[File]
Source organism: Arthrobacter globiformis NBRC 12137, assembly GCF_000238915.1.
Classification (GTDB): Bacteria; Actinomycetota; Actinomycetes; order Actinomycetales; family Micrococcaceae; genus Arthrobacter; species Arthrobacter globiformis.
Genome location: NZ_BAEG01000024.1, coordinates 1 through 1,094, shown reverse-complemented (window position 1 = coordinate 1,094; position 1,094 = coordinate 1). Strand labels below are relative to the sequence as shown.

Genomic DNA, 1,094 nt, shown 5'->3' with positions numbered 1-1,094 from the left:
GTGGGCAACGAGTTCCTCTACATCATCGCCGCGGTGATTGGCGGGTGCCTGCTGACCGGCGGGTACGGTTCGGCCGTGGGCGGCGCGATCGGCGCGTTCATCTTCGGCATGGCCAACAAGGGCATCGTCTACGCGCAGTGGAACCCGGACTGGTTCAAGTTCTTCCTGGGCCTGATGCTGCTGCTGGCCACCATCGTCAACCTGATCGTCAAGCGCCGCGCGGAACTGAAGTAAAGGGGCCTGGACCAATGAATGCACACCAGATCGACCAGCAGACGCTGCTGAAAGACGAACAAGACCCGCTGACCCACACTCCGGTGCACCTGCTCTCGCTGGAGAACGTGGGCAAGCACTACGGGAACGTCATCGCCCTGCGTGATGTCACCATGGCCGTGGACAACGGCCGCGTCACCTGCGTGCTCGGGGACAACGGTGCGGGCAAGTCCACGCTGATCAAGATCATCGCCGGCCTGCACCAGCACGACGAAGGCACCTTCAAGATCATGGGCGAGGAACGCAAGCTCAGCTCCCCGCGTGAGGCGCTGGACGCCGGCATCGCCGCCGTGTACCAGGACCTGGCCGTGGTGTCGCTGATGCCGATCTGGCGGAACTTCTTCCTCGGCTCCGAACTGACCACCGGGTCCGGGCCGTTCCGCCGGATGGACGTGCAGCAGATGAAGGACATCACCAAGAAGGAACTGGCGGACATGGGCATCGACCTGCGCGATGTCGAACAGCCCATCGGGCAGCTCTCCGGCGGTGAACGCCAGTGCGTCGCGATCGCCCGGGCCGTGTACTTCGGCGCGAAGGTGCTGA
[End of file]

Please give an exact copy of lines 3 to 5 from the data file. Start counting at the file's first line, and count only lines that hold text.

Genome location: NZ_BAEG01000024.1, coordinates 1 through 1,094, shown reverse-complemented (window position 1 = coordinate 1,094; position 1,094 = coordinate 1). Strand labels below are relative to the sequence as shown.

Genomic DNA, 1,094 nt, shown 5'->3' with positions numbered 1-1,094 from the left:
GTGGGCAACGAGTTCCTCTACATCATCGCCGCGGTGATTGGCGGGTGCCTGCTGACCGGCGGGTACGGTTCGGCCGTGGGCGGCGCGATCGGCGCGTTCATCTTCGGCATGGCCAACAAGGGCATCGTCTACGCGCAGTGGAACCCGGACTGGTTCAAGTTCTTCCTGGGCCTGATGCTGCTGCTGGCCACCATCGTCAACCTGATCGTCAAGCGCCGCGCGGAACTGAAGTAAAGGGGCCTGGACCAATGAATGCACACCAGATCGACCAGCAGACGCTGCTGAAAGACGAACAAGACCCGCTGACCCACACTCCGGTGCACCTGCTCTCGCTGGAGAACGTGGGCAAGCACTACGGGAACGTCATCGCCCTGCGTGATGTCACCATGGCCGTGGACAACGGCCGCGTCACCTGCGTGCTCGGGGACAACGGTGCGGGCAAGTCCACGCTGATCAAGATCATCGCCGGCCTGCACCAGCACGACGAAGGCACCTTCAAGATCATGGGCGAGGAACGCAAGCTCAGCTCCCCGCGTGAGGCGCTGGACGCCGGCATCGCCGCCGTGTACCAGGACCTGGCCGTGGTGTCGCTGATGCCGATCTGGCGGAACTTCTTCCTCGGCTCCGAACTGACCACCGGGTCCGGGCCGTTCCGCCGGATGGACGTGCAGCAGATGAAGGACATCACCAAGAAGGAACTGGCGGACATGGGCATCGACCTGCGCGATGTCGAACAGCCCATCGGGCAGCTCTCCGGCGGTGAACGCCAGTGCGTCGCGATCGCCCGGGCCGTGTACTTCGGCGCGAAGGTGCTGA